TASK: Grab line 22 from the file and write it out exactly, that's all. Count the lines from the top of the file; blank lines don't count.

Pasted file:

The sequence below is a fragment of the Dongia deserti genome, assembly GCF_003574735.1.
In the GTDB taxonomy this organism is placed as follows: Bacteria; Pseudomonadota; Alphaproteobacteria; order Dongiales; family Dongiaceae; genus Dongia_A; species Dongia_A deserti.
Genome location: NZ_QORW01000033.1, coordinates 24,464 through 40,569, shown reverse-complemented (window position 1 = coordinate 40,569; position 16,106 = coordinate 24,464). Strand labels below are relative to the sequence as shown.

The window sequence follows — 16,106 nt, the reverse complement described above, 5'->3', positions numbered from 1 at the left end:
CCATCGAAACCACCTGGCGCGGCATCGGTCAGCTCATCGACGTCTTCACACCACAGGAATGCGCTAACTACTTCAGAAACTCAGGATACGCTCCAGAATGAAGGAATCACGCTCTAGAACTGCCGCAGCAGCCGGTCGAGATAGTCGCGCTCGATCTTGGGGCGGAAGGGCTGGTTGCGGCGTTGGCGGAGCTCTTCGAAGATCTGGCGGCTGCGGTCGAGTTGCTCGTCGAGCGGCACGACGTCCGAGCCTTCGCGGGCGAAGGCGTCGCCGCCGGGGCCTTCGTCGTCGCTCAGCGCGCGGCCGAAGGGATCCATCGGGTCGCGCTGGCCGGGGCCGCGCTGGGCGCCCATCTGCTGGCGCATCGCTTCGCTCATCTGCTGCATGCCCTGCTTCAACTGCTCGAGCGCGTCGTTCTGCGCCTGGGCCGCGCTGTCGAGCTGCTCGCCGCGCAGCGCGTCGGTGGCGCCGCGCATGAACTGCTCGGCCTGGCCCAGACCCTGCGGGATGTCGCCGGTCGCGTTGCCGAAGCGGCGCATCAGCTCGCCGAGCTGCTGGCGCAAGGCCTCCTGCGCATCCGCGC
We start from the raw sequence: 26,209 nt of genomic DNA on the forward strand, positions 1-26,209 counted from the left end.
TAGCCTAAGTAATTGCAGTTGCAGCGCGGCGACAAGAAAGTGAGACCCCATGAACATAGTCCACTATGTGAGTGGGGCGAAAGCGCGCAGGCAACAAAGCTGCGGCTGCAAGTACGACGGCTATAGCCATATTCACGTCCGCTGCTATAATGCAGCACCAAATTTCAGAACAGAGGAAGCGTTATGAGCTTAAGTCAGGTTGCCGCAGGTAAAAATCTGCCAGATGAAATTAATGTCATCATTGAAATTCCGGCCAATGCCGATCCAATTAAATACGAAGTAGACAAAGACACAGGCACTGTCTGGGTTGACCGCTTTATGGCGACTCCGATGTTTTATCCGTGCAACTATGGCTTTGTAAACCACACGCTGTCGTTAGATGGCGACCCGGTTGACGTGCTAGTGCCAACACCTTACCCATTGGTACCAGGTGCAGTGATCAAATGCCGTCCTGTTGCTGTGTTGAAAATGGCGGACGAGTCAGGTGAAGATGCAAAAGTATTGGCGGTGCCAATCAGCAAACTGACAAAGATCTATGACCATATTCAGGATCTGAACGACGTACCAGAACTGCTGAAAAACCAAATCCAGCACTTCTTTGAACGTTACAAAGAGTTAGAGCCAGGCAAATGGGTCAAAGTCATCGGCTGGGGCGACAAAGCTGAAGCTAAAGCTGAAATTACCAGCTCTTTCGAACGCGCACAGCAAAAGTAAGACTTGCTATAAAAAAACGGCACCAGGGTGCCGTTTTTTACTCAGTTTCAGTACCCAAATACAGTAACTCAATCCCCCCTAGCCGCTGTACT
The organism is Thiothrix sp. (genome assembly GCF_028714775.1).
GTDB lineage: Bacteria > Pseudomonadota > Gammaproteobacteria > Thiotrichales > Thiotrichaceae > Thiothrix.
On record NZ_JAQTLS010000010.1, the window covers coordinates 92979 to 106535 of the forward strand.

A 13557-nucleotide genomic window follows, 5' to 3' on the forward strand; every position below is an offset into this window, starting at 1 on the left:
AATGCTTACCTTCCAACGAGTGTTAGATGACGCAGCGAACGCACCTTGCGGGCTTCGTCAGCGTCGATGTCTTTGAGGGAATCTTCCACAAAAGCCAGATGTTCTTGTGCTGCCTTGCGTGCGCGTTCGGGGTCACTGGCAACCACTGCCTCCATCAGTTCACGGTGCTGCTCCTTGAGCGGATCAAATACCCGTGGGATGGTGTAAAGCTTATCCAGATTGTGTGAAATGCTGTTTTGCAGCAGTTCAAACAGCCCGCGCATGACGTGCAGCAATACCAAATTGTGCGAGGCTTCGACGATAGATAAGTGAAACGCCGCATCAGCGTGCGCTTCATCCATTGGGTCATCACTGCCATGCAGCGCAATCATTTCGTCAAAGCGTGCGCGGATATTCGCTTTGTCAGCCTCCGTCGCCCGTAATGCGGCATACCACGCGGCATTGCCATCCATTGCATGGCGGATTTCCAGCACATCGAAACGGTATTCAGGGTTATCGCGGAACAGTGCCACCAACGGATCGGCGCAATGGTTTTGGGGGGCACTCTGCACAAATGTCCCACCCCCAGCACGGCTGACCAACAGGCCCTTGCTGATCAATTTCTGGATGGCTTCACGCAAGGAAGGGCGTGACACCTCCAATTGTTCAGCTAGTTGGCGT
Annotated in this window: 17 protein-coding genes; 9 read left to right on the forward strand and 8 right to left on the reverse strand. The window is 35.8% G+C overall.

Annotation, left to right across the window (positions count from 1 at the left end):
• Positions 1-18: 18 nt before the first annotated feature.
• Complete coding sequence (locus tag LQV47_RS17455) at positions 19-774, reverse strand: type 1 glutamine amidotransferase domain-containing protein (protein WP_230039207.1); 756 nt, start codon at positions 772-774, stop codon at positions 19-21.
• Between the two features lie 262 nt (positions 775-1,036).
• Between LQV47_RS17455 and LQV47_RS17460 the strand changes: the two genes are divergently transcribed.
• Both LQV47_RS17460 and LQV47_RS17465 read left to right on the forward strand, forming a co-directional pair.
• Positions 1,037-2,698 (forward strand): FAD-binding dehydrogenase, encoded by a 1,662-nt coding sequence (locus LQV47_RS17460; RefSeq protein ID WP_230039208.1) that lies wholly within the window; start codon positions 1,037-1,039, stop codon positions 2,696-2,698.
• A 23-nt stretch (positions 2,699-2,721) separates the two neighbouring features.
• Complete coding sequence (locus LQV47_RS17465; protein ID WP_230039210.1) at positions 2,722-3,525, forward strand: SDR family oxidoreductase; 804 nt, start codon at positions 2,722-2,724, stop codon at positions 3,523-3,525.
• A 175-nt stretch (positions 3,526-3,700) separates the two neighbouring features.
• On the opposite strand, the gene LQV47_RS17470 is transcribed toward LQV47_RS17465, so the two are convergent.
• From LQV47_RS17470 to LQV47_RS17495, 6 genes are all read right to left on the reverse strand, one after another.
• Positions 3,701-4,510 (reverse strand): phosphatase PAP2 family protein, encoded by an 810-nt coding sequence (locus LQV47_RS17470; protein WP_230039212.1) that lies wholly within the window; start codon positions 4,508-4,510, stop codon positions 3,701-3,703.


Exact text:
• Complete coding sequence (locus LQV47_RS17465; protein ID WP_230039210.1) at positions 2,722-3,525, forward strand: SDR family oxidoreductase; 804 nt, start codon at positions 2,722-2,724, stop codon at positions 3,523-3,525.